Arlington partners with Amazon for cloud-based curriculum


In September of this year, Virginia Governor Ralph Northam announced a partnership with Amazon involving a new curriculum of online classes for select universities, community colleges and K-12 schools. This cloud-based service, called Amazon Web Services (AWS) Educate, includes material in the subjects of artificial intelligence, gaming and medical advancements. It will be used primarily for either a system of dual-enrolled classes or as an additional resource for existing science and math classes. Arlington Public Schools (APS) is one county that is partnering with AWS Educate to integrate a cloud-based program to supplement what is currently available in schools.

AWS Educate’s classes are online, meaning there will be significant differences in the way the classes function compared to traditional classes. Online courses currently being used at the school include Advanced Placement (AP) Government, AP Chinese and Virtual Economics and Personal Finance. Compared to traditional courses, online classes tend to allow more schedule freedom for the student, though at varying levels. Virtual Economics, for instance, allows students to work from home. Mr. Steven Brown, the Virtual Economics teacher, says this flexibility serves different purposes for different students.

“There have been students who wanted to get ahead and take an art or theater class senior year, so they wanted to take eight classes their junior year,” Mr. Brown said. “There are students who work part-time jobs, so for them, being able to start work earlier at two o’clock rather than four o’clock meant that they got back home at an earlier time. It really fit what they were able to do.”

Given that these online classes do not involve direct communication with teachers, Mr. Brown says certain aspects of the course have become more detached. Since personal finance is a skill that is easy to apply to life, Mr. Brown says he misses opportunities to tell personal stories when his classes are online and he does not get to interact with students as much as he had been used to.

“There’s not that one-to-one connection where you see the students and they see you,” Mr. Brown said. “At the beginning of the year, I have to tell them, if you walk by me in the hall and you wave, you’ll look familiar but [I won’t know your name].”

Just like Mr. Brown’s class, AWS Educate’s classes are self-paced, so some students will already be comfortable with this style of learning.

“For different people, I know it’s been challenging, but I think if you’re a diligent student, then the self-paced atmosphere is good,” junior Sophia Edwards, a student in the Virtual Economics class, said. “It definitely can be difficult to keep up with your work and to get help, but  you can if you need to.” 

Students in online classes say they are flexible and easy to navigate but can still have issues.

“It’s not hard to talk to the teacher [of my AP Chinese class], but it definitely takes time for the teacher to get back to you, so lack of communication is an issue,” senior Hardy Yao said. 

Yao takes AP Chinese, a course that is not offered in-person at the school. As a native speaker of Chinese, Yao says the lack of communication is not a problem for him but it might be for someone less comfortable with the content.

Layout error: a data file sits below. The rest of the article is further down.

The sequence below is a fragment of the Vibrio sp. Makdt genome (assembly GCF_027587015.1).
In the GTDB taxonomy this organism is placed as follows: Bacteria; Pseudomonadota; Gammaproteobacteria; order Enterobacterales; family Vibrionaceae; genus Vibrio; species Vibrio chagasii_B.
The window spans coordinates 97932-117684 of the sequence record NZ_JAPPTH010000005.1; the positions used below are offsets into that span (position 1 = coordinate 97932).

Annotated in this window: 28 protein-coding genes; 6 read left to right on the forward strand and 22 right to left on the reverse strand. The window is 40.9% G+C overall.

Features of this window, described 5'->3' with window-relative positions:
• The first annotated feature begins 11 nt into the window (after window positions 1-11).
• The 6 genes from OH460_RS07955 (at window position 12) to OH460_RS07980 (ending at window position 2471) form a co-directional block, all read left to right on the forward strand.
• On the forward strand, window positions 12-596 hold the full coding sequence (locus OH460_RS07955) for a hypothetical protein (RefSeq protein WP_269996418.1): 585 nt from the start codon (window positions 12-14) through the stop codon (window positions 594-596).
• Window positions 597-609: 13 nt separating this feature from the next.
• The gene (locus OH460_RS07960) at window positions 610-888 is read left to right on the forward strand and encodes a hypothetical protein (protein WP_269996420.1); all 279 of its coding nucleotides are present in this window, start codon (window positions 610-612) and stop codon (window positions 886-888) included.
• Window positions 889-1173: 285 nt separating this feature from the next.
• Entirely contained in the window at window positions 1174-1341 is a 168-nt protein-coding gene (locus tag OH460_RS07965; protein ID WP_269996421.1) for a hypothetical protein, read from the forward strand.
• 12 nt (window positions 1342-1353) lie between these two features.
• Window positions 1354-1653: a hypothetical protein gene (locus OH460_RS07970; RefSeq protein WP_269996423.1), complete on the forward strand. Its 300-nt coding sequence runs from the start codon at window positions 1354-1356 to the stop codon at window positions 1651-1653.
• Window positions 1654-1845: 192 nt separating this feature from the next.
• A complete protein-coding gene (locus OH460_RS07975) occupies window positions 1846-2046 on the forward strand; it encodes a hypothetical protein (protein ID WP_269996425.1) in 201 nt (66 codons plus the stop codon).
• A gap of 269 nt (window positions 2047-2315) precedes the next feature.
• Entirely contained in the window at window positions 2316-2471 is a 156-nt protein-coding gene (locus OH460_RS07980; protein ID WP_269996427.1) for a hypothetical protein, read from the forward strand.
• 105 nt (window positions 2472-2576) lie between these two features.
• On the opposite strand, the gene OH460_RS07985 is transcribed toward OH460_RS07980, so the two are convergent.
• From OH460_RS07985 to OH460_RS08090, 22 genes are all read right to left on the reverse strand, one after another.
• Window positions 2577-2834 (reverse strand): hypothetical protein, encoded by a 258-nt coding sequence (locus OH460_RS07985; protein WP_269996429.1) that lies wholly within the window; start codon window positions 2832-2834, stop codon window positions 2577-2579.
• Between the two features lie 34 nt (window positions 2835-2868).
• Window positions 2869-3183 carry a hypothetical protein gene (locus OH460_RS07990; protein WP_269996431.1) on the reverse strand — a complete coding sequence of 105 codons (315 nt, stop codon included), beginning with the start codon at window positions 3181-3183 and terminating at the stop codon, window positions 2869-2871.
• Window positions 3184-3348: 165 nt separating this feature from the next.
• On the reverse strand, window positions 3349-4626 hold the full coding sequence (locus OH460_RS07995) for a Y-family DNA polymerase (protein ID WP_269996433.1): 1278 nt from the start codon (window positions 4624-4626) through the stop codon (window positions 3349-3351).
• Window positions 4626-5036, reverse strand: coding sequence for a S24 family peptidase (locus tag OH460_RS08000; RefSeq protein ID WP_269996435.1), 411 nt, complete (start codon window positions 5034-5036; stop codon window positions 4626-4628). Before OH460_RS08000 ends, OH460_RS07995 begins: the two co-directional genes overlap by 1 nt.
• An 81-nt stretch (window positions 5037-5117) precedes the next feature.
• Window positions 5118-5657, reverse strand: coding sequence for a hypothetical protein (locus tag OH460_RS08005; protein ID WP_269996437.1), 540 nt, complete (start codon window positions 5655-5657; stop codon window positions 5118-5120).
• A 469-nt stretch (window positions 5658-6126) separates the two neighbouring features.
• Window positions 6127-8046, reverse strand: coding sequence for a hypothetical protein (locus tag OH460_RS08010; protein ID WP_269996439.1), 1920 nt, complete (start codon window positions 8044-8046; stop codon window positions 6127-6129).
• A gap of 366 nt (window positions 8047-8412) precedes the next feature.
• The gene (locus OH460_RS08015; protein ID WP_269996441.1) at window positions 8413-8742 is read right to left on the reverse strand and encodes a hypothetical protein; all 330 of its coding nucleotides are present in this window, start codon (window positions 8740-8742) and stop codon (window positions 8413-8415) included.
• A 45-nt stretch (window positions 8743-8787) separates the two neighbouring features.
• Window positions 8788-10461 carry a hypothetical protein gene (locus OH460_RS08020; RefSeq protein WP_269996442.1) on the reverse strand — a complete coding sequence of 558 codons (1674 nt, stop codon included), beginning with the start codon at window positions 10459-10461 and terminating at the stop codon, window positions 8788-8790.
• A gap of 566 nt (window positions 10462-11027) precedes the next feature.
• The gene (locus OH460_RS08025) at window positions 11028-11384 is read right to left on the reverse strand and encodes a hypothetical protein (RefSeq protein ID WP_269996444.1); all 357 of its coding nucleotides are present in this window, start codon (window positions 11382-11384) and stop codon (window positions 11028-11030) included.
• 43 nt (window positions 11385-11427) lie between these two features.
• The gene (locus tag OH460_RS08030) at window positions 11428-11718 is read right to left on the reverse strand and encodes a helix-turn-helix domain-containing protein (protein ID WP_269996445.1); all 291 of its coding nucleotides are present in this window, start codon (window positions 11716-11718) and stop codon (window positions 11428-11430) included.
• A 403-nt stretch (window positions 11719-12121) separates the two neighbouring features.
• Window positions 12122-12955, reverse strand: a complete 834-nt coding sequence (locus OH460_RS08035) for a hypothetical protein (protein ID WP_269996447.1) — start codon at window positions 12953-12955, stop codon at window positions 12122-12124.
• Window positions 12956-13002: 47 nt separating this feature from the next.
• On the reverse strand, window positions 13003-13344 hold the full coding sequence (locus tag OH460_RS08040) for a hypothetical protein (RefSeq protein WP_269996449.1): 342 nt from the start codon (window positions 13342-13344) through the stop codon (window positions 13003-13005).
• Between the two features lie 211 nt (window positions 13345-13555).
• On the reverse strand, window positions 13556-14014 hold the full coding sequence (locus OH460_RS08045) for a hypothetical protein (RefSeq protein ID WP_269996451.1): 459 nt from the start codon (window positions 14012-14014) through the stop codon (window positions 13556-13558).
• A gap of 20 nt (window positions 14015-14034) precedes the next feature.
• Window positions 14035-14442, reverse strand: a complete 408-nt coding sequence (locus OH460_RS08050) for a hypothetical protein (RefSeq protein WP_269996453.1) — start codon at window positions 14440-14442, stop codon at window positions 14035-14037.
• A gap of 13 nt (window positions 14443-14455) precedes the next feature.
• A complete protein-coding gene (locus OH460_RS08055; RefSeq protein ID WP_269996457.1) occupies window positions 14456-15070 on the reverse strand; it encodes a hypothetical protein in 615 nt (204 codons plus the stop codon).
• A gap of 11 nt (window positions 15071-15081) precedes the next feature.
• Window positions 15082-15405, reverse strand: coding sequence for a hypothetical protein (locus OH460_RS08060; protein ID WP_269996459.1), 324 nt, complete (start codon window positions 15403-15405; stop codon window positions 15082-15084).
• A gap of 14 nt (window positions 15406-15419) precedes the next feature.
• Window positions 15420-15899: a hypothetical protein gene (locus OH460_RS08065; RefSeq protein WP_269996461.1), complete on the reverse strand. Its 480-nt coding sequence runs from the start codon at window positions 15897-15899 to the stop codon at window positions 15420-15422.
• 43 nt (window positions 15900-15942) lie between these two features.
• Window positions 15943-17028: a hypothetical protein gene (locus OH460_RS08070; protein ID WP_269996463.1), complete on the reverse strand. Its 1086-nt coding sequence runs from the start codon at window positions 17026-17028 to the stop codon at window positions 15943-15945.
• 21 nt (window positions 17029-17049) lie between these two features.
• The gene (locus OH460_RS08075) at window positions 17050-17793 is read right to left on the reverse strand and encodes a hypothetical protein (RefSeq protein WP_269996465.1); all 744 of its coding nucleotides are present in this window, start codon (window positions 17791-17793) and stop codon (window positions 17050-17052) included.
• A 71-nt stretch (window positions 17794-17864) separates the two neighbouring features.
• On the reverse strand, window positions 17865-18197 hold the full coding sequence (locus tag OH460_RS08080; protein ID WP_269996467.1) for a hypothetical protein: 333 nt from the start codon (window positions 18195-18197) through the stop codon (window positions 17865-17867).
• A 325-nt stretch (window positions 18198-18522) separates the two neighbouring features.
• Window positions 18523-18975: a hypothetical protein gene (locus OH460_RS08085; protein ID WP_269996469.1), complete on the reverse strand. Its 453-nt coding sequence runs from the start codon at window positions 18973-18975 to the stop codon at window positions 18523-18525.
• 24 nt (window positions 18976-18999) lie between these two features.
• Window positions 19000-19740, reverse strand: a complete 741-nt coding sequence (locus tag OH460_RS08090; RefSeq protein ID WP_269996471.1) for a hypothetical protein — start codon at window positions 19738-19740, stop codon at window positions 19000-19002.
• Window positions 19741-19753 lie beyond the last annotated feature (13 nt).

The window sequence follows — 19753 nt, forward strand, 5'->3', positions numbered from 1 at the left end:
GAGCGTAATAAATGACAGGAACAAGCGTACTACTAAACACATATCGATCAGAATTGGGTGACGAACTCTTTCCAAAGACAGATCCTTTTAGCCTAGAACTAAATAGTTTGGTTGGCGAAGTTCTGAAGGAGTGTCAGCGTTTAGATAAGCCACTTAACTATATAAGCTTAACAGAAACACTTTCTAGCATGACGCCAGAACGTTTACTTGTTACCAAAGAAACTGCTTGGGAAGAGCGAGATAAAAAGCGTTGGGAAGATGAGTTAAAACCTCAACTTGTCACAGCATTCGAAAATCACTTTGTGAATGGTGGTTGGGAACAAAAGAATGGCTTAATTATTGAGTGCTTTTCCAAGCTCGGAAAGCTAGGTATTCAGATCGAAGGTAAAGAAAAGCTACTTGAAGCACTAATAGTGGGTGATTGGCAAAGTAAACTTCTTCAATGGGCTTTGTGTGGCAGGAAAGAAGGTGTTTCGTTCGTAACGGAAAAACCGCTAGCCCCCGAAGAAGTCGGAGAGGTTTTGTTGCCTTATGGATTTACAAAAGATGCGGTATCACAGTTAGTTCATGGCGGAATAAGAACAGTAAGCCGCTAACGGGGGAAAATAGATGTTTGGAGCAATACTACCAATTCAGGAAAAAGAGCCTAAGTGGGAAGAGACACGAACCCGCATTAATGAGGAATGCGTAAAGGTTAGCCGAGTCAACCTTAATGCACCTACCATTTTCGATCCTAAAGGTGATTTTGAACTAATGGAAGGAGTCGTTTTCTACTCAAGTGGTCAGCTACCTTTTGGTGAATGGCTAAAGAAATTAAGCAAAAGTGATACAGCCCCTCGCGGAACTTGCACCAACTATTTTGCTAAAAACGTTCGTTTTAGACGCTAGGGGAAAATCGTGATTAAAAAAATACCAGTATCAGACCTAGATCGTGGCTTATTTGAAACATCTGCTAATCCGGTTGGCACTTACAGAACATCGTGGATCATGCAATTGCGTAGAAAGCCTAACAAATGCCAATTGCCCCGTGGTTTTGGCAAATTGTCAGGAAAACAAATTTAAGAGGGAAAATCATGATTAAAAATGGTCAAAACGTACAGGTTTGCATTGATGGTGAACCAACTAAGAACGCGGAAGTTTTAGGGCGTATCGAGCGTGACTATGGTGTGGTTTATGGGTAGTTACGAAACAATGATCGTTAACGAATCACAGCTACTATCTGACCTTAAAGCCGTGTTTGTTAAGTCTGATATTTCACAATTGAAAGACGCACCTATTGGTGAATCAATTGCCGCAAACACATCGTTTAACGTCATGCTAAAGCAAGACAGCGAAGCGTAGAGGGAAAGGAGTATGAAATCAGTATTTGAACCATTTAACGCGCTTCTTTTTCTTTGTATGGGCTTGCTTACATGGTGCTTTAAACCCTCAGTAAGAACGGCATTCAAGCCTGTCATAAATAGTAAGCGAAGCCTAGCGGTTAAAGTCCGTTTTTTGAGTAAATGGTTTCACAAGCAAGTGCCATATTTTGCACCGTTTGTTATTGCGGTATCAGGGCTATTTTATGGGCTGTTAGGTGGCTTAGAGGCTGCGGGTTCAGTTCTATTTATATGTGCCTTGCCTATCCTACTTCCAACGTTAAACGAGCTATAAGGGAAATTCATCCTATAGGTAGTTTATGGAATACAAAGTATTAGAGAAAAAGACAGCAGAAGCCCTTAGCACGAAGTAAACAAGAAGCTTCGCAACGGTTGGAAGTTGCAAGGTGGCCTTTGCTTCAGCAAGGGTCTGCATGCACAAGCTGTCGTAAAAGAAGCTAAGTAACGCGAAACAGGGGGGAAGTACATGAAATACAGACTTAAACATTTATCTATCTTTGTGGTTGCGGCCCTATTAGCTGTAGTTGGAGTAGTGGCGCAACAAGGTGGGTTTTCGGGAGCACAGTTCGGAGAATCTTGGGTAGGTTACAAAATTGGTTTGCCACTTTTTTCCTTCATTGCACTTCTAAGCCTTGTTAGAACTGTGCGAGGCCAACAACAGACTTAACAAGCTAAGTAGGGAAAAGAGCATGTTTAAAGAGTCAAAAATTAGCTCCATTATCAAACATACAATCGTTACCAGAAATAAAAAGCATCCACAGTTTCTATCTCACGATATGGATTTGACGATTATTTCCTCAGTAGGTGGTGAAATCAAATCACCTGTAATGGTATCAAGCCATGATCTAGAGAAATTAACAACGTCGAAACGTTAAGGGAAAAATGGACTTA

Along with being online, the program is expected to be partially used to give students more access to dual-enrollment classes, though it is not clear yet which online classes will be dual-enrollment as a course list is yet to be finalized. For a student to enroll in dual-enrollment classes, they become a student at both Northern Virginia Community College (NOVA) and Washington-Liberty, thereby earning college credit in a high school atmosphere. Compared to other college level courses, English 12 Dual Enrolled teacher Mr. Jacob Lloyd says dual enrollment classes are more similar to a college experience.

“Students don’t have to worry about an AP test or an International Baccalaureate (IB) assessment at the end, and it’s so much more about the content that they produce as opposed to meeting a standard,” Mr. Lloyd said. “AP and IB have national or international standards. But, in college, every college puts their weight behind their instructors and the curriculum that they have developed. What that means is that this kind of class allows you to push yourself at college level rigor but in a way that’s more about you.”

As for how this change will impact college applications, while there is no difference between an online and in-person class on a transcript, dual enrollment credits are used differently depending on the college.

“Dual enrollment is definitely becoming more recognized as just as rigorous as AP or IB, which it should be because it’s actually college level curriculum,” Ms. Elysse Catino, the school’s college and career counselor, said. “But I typically lump all those classes together in terms of if colleges are accepting them for credit, because it really just depends on the college. In Virginia, NOVA credits are accepted more often because NOVA is more recognized, but often schools outside of Virginia or more prestigious schools aren’t taking AP, IB or dual-enrollment classes as credit.”

According to Ms. Catherine Ashby, the Interim Assistant Superintendent for School and Community Relations, integrating AWS Educate classes would likely have implications for the county’s budget; its implementation would create a need to train current teachers or additional teachers for new classes. 

“I don’t know about a fully online type of setting, but I do think that online offerings should be a positive thing for students,” Mr. Brown said. “It just takes time to build the program. It’s not gonna be perfect the first time around.”